Washington –- Cathy Morelli, a mother from Southington, told a panel of senators Thursday about the nightmares her family lived through when their insurance company repeatedly denied coverage for the treatment of her 13-year-old daughter’s mental illness.

She spoke of her daughter’s repeated slashing of her arms and legs and of attempts at suicide.

“My other daughters did not want to sleep in their beds because they were afraid their sister would hurt them,” Morelli said.

Eventually the troubled girl turned her anger on others and spent 14 days in the emergency psychiatric ward of a hospital, in restraints and under heavy sedation.

But her insurer, Anthem BlueCross BlueShield, repeatedly refused to cover the type of treatment — chiefly long-term hospitalization — that doctors and therapists said she needed, Morelli testified.

She became an advocate for the mentally ill and a star witness at a Judiciary subcommittee hearing chaired Thursday by Sen. Richard Blumenthal, D-Conn.

Blumenthal and advocates for those with mentally illnesses sought to prod federal agencies to issue a final rule on a law approved by Congress in 2008 requiring insurance companies to provide the same coverage for mental illnesses as they do for other illnesses.

Their efforts seemed to pay off immediately. On Thursday, a number of federal agencies responsible for the law’s regulation, including the IRS, Department of Labor and Department of Health and Human Services, said they will publish a final rule on the mental health parity law in Friday’s Federal Register.

That, said former Rep. Patrick Kennedy, D-R.I., will help insurers understand what the law requires.

“The insurance industry has struggled to understand its obligations, and its response has been patchy,” said Kennedy, who was also a witness at the hearing.

Blumenthal said “the prospect of the hearing certainly created a strong incentive” for the administration to finally act.

“My main regret is that the regulation was not issued four years ago,” he said.

Blumenthal also said he and other mental health advocates will “closely scrutinize” the long-sought regulation.

“They are final regulations, but they may not be the final word,” he said.

The Affordable Care Act requires that all insurers offer mental health benefits in their policies.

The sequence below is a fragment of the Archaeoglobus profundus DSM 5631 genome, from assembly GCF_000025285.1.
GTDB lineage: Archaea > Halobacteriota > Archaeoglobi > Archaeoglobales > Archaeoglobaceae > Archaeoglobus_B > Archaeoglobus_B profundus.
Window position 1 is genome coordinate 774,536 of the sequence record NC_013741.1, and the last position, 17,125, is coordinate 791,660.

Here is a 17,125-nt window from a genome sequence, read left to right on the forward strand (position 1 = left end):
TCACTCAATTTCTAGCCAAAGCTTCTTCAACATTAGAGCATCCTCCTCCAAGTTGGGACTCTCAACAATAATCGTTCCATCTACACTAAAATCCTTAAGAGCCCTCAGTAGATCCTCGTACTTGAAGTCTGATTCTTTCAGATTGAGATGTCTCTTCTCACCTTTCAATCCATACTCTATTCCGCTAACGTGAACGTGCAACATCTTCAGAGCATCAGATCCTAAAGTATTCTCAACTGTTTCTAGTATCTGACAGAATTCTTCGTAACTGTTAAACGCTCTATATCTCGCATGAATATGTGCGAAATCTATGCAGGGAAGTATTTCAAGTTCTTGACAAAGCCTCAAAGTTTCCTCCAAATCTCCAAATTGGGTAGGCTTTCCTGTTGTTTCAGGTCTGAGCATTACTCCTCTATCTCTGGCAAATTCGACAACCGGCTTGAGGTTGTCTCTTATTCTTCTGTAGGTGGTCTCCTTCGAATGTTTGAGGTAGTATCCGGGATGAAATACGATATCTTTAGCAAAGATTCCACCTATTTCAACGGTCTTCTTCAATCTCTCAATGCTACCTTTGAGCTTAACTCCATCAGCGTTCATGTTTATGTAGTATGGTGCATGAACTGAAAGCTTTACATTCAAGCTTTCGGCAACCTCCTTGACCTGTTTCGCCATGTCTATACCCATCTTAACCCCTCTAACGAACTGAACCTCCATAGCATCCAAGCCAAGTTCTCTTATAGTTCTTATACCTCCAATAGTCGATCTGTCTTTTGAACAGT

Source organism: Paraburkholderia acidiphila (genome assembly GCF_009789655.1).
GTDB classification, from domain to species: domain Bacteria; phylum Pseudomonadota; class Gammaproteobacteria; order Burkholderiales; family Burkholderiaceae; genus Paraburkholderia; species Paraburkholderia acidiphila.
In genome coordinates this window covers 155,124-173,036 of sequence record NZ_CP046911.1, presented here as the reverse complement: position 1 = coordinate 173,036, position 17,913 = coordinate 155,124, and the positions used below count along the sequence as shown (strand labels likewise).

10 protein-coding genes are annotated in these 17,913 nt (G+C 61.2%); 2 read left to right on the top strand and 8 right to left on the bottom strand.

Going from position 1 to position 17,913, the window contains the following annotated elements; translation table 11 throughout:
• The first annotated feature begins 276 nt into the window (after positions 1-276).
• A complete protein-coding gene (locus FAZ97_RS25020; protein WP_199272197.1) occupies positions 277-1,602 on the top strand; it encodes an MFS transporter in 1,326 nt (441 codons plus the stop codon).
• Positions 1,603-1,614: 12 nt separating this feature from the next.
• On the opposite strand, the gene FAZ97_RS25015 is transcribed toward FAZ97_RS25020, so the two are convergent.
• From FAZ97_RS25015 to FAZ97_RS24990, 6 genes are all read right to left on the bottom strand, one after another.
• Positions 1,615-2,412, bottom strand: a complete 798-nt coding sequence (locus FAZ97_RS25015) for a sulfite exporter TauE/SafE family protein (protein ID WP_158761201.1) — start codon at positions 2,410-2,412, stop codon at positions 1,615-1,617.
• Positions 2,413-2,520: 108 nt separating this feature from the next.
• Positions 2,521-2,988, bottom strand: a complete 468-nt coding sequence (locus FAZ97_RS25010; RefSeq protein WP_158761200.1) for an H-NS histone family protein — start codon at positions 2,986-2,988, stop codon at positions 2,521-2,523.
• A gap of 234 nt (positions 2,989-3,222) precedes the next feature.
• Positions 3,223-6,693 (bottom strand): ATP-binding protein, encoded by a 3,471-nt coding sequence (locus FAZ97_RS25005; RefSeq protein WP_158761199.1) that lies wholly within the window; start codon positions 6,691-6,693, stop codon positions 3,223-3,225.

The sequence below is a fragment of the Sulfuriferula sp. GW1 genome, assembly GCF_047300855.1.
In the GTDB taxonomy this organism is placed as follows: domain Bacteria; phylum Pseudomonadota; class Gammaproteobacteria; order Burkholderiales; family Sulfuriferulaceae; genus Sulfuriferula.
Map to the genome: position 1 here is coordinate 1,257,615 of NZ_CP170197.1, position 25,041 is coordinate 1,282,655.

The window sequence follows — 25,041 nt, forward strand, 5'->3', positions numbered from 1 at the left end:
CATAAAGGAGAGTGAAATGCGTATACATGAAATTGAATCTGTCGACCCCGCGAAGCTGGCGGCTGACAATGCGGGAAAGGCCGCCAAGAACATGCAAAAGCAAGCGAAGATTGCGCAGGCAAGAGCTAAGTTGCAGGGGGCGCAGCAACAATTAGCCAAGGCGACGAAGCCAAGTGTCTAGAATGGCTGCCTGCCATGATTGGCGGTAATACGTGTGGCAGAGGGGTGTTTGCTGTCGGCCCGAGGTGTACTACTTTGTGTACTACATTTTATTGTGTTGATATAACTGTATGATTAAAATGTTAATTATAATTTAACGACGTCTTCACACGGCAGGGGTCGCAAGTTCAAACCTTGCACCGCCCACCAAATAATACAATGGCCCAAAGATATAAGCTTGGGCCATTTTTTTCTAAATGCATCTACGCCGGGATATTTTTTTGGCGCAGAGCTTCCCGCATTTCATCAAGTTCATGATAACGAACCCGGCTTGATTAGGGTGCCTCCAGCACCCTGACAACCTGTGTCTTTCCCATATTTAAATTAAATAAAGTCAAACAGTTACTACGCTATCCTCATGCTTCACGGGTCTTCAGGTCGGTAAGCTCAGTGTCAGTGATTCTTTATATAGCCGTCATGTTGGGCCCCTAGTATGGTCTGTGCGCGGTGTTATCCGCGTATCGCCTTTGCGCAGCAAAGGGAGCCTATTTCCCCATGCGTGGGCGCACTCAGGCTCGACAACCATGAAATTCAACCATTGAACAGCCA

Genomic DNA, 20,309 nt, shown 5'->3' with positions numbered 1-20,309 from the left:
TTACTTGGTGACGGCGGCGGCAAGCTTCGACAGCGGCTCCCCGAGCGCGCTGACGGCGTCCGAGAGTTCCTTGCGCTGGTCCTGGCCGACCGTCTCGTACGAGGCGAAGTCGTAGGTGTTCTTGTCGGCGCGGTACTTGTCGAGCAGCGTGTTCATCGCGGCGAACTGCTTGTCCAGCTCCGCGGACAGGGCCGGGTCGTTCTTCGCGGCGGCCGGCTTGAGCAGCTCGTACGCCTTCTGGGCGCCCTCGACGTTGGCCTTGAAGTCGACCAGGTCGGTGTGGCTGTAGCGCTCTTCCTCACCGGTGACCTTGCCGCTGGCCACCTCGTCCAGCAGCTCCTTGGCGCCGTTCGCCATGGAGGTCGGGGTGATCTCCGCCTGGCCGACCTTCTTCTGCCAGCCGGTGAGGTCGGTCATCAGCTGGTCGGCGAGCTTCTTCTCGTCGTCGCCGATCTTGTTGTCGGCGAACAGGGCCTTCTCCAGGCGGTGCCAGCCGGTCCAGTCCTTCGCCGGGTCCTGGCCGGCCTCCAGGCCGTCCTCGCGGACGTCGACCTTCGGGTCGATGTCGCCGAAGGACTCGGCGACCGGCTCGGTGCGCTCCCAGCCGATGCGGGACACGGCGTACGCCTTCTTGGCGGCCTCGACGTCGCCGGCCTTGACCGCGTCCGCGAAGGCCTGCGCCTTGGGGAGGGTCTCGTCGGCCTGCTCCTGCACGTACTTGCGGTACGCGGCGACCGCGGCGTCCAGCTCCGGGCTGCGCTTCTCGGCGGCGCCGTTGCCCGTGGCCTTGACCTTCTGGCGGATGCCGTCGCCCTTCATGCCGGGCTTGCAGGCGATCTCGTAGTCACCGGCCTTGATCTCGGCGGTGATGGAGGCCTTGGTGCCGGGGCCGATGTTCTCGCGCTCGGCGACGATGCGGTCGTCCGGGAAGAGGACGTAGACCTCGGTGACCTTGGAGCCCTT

But the Mental Health Parity and Addiction Equity Act requires that insurers offer the same level of coverage for mental illnesses and physical illnesses. It was sponsored by Kennedy and his father, the late Sen. Ted Kennedy, D-Mass, who marshaled the bill through the House and Senate.

“We thought its signing by President Bush was the end of a process,” Patrick Kennedy said. “In fact, it was barely the beginning.”

Connecticut is among many states that have approved mental parity laws. But, Kennedy said, “not only are these laws highly variable in the provisions they include, but regulatory and enforcement efforts in those states have been largely governed by a wait-and-see attitude.”

Morelli finally received help for her daughter from Connecticut’s Department of Children and Families and the HUSKY program —  a government-funded insurance plan — that allowed her daughter to receive the long-term treatment she needed.

But after 13 denials from her insurance company, Morelli said that without tough regulations, “these health insurers will not stop their discriminatory practices toward mental illnesses.”

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Ana has written about politics and policy in Washington, D.C.. for Gannett, Thompson Reuters and UPI. She was a special correspondent for the Miami Herald, and a regular contributor to The New York TImes, Advertising Age and several other publications. She has also worked in broadcast journalism, for CNN and several local NPR stations. She is a graduate of the University of Maryland School of Journalism.

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